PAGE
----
This week, Star Trek: Lower Decks does what it does best: plumbing the depths of the franchise’s weirdest moments to produce something fun, entertaining, and sympathetic to its ideals. Which is why we get to root for some underappreciated and frequently mispronounced alien monsters, and why those two beautiful nerdy men, Boimler and Rutherford, get to save the day not with violence, but with a PowerPoint presentation and some maths.
Star Trek: Generations is a Christmas movie, but more than that, it’s the moment when Star Trek: The Next Generation makes its first tentative and ultimately unsuccessful step into the venerable movie franchise. Julian Bashir’s crazy uncle has a horrific plan to get to heaven by killing a bunch of people we don’t see and don’t care about, and can only be stopped by two middle-aged white guys clambering over some gantries or something. Oh, and the Enterprise crashes and the whole crew is killed. Happy holidays, everyone!
Our writers are on strike this week, and so we’re just going to mark time until we reach the end of this blurb. When an uncomfortably horny Lwaxana Troi beams aboard the Enterprise, a series of events happen, culminating at last in the episode’s closing credits. Mick Fleetwood guest stars as a fish.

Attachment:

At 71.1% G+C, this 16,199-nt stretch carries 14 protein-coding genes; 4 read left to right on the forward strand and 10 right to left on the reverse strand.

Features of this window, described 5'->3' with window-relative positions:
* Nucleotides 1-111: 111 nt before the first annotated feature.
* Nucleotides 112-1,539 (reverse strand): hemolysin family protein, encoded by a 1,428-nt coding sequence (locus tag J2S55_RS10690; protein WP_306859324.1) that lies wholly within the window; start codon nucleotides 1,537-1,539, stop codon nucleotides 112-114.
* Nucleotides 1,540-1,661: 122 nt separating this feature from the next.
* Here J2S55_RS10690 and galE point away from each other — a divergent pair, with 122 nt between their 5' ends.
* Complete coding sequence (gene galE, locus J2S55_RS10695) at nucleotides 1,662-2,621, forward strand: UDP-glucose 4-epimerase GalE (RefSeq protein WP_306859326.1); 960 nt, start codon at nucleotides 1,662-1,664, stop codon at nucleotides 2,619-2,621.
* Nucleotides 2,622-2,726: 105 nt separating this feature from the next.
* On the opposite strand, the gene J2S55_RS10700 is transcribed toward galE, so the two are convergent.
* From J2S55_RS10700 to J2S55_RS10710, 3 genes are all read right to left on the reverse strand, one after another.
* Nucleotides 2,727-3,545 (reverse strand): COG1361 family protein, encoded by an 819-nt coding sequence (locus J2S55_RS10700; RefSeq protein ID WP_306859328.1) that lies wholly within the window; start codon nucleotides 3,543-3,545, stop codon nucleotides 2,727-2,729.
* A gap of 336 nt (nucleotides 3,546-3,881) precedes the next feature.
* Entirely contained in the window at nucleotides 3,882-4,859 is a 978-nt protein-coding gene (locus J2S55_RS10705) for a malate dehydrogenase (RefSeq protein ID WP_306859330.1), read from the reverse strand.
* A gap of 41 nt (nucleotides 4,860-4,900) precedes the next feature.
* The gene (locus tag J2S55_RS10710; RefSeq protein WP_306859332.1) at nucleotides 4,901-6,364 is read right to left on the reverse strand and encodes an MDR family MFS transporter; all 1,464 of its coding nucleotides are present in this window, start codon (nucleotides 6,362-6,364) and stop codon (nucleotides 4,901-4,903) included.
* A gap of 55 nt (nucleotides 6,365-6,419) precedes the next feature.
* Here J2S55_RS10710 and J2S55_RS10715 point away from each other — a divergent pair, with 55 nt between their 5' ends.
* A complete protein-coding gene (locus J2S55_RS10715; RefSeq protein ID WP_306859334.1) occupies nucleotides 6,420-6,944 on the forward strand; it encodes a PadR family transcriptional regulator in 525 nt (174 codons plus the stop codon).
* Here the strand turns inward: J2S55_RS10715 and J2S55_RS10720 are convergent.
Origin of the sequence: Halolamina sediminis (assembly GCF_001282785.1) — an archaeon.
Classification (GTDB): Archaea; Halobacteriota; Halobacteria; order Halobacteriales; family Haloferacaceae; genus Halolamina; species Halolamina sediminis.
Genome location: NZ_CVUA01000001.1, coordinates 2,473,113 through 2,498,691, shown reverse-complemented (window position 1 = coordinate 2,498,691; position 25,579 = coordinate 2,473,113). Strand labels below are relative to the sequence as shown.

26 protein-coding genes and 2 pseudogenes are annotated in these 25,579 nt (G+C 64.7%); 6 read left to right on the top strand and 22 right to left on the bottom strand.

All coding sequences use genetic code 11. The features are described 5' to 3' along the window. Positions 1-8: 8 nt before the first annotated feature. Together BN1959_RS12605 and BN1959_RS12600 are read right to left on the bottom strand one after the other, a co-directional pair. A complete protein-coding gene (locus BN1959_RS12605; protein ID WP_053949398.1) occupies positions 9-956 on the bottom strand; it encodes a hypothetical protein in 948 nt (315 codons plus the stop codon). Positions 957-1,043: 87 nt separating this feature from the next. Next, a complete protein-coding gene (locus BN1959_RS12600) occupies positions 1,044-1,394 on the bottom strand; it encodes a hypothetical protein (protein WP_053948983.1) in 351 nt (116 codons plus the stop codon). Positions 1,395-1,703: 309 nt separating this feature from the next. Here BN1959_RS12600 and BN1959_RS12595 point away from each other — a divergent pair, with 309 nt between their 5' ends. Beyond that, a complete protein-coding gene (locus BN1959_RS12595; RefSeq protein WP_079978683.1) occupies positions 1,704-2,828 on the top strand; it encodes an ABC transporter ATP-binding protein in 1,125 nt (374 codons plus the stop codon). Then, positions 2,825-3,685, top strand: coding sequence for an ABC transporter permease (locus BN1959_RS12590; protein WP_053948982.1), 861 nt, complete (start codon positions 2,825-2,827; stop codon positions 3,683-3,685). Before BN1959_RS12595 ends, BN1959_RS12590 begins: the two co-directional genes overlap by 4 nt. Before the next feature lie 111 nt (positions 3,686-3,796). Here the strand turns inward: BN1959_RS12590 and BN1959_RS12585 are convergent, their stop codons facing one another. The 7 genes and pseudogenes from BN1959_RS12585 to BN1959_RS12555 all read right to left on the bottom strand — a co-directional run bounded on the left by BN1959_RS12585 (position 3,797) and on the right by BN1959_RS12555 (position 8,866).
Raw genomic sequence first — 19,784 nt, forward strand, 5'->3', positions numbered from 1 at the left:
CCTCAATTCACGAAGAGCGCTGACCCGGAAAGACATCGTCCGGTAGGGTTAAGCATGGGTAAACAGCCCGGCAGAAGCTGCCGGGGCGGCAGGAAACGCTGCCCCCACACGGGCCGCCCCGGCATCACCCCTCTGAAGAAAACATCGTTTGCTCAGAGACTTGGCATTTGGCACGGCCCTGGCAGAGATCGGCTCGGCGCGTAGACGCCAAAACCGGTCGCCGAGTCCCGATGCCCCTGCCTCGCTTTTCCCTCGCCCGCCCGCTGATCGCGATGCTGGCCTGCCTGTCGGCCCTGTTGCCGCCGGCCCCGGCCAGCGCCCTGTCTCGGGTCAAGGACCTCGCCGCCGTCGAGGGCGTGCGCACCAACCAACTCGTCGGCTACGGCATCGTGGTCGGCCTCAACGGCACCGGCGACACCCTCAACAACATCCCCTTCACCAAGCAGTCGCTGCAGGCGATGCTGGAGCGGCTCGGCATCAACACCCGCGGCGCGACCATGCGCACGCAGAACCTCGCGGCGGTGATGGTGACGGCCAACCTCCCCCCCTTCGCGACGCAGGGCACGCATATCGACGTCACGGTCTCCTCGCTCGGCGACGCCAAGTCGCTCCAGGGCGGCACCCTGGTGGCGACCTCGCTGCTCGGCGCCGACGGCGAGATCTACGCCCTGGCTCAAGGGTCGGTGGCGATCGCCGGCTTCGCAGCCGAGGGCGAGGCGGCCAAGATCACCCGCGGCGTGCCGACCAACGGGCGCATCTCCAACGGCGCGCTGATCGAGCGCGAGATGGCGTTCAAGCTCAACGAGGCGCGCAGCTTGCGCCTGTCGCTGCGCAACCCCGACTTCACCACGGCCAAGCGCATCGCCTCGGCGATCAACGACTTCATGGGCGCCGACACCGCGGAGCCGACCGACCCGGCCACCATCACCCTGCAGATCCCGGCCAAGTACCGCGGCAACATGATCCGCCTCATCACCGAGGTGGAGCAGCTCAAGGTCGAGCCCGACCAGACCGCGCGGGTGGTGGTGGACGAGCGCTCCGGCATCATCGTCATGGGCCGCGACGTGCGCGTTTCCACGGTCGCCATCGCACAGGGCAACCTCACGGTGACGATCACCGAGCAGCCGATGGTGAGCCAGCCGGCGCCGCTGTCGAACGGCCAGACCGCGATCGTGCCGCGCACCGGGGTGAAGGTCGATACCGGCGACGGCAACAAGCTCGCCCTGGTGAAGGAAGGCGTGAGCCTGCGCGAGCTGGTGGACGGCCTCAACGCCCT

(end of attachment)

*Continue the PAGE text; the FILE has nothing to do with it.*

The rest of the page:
Stardate 46519.1: Surgically altered to appear Romulan, Marina Sirtis wakes up on board the Romulan Warbird Khazara looking as fabulous as she has ever looked and starts threatening an increasingly cowed Carolyn Seymour. The result — one hell of an enjoyable episode of Star Trek: The Next Generation.
Eighteen months later: Surgically altered to appear Cardassian, Nana Visitor wakes up on Cardassia Prime looking incredibly striking, but her rich backstory, the show’s increasingly involved premise, and her willingness to just go for it as an actor — all of these combine to make one hell of an enjoyable and satisfying episode of Star Trek: Deep Space Nine.
This week, it’s time to ruin everyone’s fun, as Nathan declares that a Deep Space Nine fan favourite is an artistic failure, and compares it unfavourably to Take Me Out to the Holosuite. Is he crazy, or is it the whole damn system that’s crazy?
This week on Star Trek: Discovery: Paul collaborates with the most obnoxious scientist in the Federation, Hugh is counselled by the the most brutal psychologist in Starfleet, and Michael receives emotional support from the most unlikely source on the ship. And a man who committed a terrible crime in his youth is given the chance to somehow, in some small way, make amends.
Our mission this week — to boldly rehabilitate an unjustly maligned episode of Star Trek: Enterprise. After more than a season of being aggrieved and obnoxious, Jonathan Archer is suddenly confronted by the need to apologise to people, sometimes with his shirt off. Meanwhile, Porthos is a very good boy, even when he’s just a fluffy puppet.
A difference of opinion on Untitled Star Trek Project this week: Joe is cross and disappointed that things ended this way, and Nathan is enjoying the satisfaction that only low expectations can provide. Meanwhile, the crew of the USS Voyager enjoy a long-delayed reunion (in latex), re-examine a costly command decision, and experience an upsetting new heterosexual romance. And then, finally, after all these years, they find their way home.